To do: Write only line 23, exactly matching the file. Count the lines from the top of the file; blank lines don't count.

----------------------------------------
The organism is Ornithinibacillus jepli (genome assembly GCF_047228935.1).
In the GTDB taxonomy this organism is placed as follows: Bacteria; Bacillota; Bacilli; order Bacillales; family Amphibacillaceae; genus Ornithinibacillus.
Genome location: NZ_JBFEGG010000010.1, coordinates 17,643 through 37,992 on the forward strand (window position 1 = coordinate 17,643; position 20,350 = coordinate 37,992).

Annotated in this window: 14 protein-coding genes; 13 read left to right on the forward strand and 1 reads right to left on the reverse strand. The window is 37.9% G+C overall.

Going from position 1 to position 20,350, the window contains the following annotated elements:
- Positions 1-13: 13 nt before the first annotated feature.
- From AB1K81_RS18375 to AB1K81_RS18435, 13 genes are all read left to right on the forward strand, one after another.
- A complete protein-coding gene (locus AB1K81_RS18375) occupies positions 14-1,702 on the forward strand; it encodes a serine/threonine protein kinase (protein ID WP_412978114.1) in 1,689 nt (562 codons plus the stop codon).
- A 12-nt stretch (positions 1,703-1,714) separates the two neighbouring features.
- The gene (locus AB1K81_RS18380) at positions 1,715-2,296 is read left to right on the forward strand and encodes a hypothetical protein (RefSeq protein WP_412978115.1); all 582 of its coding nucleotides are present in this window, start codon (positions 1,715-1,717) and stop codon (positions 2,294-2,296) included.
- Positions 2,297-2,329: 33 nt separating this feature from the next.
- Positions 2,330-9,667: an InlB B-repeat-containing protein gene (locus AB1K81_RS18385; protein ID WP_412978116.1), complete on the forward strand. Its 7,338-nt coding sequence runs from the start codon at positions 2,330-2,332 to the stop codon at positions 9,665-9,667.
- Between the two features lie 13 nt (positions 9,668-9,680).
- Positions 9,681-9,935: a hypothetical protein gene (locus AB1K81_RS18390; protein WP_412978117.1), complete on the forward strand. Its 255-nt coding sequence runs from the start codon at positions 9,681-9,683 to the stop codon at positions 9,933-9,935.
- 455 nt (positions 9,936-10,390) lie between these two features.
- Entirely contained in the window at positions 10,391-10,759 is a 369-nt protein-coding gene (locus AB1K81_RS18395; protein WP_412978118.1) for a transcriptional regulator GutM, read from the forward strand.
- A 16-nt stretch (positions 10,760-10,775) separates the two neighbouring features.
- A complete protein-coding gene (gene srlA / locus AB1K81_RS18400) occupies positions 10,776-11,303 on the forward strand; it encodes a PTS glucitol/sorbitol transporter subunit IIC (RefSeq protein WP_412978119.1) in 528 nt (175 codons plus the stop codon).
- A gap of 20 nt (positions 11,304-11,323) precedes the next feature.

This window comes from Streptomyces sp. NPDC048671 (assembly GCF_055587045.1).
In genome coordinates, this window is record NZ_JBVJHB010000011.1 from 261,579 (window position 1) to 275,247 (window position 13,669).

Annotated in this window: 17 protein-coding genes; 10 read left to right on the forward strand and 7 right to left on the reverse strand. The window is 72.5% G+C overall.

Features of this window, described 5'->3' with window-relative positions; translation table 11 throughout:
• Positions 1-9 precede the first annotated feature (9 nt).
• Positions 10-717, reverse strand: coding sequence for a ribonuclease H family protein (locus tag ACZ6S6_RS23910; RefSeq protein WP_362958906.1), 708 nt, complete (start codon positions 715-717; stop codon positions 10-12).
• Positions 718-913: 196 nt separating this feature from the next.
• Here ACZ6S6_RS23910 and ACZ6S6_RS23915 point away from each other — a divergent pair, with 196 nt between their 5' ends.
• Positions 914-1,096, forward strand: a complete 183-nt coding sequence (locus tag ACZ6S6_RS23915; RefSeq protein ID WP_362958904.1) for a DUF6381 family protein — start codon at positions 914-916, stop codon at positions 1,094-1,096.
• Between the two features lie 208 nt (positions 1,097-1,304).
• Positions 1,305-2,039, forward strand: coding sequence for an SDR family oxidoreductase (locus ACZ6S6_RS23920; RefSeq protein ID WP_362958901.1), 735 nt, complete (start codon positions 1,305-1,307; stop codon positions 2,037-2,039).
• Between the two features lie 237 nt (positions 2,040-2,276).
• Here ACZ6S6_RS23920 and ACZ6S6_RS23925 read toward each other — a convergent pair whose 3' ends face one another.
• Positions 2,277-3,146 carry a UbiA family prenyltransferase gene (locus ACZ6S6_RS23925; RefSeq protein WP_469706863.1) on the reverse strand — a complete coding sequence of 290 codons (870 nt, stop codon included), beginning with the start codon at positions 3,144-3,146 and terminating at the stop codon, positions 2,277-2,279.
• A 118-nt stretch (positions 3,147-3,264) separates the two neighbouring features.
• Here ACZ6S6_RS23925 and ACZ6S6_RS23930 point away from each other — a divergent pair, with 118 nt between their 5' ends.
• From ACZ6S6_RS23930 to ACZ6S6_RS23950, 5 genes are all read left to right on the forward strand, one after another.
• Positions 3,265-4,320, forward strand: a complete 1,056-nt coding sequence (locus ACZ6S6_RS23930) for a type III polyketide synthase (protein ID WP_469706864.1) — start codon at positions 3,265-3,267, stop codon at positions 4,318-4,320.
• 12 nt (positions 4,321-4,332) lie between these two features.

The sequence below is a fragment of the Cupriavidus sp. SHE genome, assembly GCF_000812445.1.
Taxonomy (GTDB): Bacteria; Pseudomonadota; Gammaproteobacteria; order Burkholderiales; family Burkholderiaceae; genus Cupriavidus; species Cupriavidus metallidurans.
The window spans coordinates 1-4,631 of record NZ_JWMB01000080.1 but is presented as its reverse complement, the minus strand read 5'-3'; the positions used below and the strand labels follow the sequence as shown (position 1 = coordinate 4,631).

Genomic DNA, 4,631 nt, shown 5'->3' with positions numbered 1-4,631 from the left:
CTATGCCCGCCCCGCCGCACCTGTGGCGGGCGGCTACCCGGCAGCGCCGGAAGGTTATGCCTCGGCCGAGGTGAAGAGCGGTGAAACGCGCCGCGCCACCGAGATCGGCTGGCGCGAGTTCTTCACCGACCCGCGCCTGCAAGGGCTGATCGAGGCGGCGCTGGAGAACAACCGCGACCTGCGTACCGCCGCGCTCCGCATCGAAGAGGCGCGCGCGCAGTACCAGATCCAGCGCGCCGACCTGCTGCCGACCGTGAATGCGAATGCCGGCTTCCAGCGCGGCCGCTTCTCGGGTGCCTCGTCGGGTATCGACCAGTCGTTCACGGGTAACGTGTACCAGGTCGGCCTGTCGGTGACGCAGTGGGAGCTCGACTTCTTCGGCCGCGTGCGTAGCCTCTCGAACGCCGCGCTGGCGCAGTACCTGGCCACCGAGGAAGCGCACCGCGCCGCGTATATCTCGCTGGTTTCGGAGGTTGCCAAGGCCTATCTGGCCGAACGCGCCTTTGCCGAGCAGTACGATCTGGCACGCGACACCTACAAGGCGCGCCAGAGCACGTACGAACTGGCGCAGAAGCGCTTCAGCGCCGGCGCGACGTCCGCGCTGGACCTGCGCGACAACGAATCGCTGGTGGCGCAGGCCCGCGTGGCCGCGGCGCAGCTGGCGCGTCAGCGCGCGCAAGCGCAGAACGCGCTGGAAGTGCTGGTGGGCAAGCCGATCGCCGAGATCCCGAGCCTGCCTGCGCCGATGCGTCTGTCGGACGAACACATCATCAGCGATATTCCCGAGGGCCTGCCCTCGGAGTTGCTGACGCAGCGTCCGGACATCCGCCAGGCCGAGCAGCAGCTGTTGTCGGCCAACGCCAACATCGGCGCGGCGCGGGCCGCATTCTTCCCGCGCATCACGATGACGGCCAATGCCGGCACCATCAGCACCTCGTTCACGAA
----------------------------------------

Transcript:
Features of this window, described 5'->3' with window-relative positions; translation table 11 throughout: